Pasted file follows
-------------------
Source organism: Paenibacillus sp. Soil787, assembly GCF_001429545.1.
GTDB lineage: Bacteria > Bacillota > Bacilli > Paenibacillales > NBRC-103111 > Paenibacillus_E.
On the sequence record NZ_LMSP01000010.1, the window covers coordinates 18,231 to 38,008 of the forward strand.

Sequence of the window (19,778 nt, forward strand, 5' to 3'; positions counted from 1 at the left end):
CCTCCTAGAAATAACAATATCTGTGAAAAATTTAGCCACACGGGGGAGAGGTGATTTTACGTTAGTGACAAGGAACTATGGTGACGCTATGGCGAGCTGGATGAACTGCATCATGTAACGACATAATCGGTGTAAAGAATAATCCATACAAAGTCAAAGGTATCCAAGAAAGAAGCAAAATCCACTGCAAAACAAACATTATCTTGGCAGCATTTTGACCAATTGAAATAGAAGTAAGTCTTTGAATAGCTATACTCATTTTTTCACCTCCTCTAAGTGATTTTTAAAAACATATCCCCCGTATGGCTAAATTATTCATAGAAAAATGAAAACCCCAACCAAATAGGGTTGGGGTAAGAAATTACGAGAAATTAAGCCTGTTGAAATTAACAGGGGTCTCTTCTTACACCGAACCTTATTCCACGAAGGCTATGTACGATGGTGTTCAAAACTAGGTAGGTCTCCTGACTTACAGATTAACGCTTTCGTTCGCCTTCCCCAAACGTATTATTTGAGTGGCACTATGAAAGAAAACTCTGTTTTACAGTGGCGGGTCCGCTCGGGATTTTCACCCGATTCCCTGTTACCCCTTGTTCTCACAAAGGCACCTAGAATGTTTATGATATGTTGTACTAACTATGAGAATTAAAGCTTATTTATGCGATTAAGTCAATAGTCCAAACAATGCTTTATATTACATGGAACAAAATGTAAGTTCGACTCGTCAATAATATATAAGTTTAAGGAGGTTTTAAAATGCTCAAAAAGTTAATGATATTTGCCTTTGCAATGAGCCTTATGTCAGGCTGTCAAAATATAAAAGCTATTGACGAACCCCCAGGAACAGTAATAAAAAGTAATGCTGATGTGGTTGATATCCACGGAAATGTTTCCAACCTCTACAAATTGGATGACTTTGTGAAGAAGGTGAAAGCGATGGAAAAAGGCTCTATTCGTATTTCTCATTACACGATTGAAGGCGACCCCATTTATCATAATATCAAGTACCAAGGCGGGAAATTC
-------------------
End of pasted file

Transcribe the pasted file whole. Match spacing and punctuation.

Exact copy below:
Source organism: Paenibacillus sp. Soil787, assembly GCF_001429545.1.
GTDB lineage: Bacteria > Bacillota > Bacilli > Paenibacillales > NBRC-103111 > Paenibacillus_E.
On the sequence record NZ_LMSP01000010.1, the window covers coordinates 18,231 to 38,008 of the forward strand.

Sequence of the window (19,778 nt, forward strand, 5' to 3'; positions counted from 1 at the left end):
CCTCCTAGAAATAACAATATCTGTGAAAAATTTAGCCACACGGGGGAGAGGTGATTTTACGTTAGTGACAAGGAACTATGGTGACGCTATGGCGAGCTGGATGAACTGCATCATGTAACGACATAATCGGTGTAAAGAATAATCCATACAAAGTCAAAGGTATCCAAGAAAGAAGCAAAATCCACTGCAAAACAAACATTATCTTGGCAGCATTTTGACCAATTGAAATAGAAGTAAGTCTTTGAATAGCTATACTCATTTTTTCACCTCCTCTAAGTGATTTTTAAAAACATATCCCCCGTATGGCTAAATTATTCATAGAAAAATGAAAACCCCAACCAAATAGGGTTGGGGTAAGAAATTACGAGAAATTAAGCCTGTTGAAATTAACAGGGGTCTCTTCTTACACCGAACCTTATTCCACGAAGGCTATGTACGATGGTGTTCAAAACTAGGTAGGTCTCCTGACTTACAGATTAACGCTTTCGTTCGCCTTCCCCAAACGTATTATTTGAGTGGCACTATGAAAGAAAACTCTGTTTTACAGTGGCGGGTCCGCTCGGGATTTTCACCCGATTCCCTGTTACCCCTTGTTCTCACAAAGGCACCTAGAATGTTTATGATATGTTGTACTAACTATGAGAATTAAAGCTTATTTATGCGATTAAGTCAATAGTCCAAACAATGCTTTATATTACATGGAACAAAATGTAAGTTCGACTCGTCAATAATATATAAGTTTAAGGAGGTTTTAAAATGCTCAAAAAGTTAATGATATTTGCCTTTGCAATGAGCCTTATGTCAGGCTGTCAAAATATAAAAGCTATTGACGAACCCCCAGGAACAGTAATAAAAAGTAATGCTGATGTGGTTGATATCCACGGAAATGTTTCCAACCTCTACAAATTGGATGACTTTGTGAAGAAGGTGAAAGCGATGGAAAAAGGCTCTATTCGTATTTCTCATTACACGATTGAAGGCGACCCCATTTATCATAATATCAAGTACCAAGGCGGGAAATTC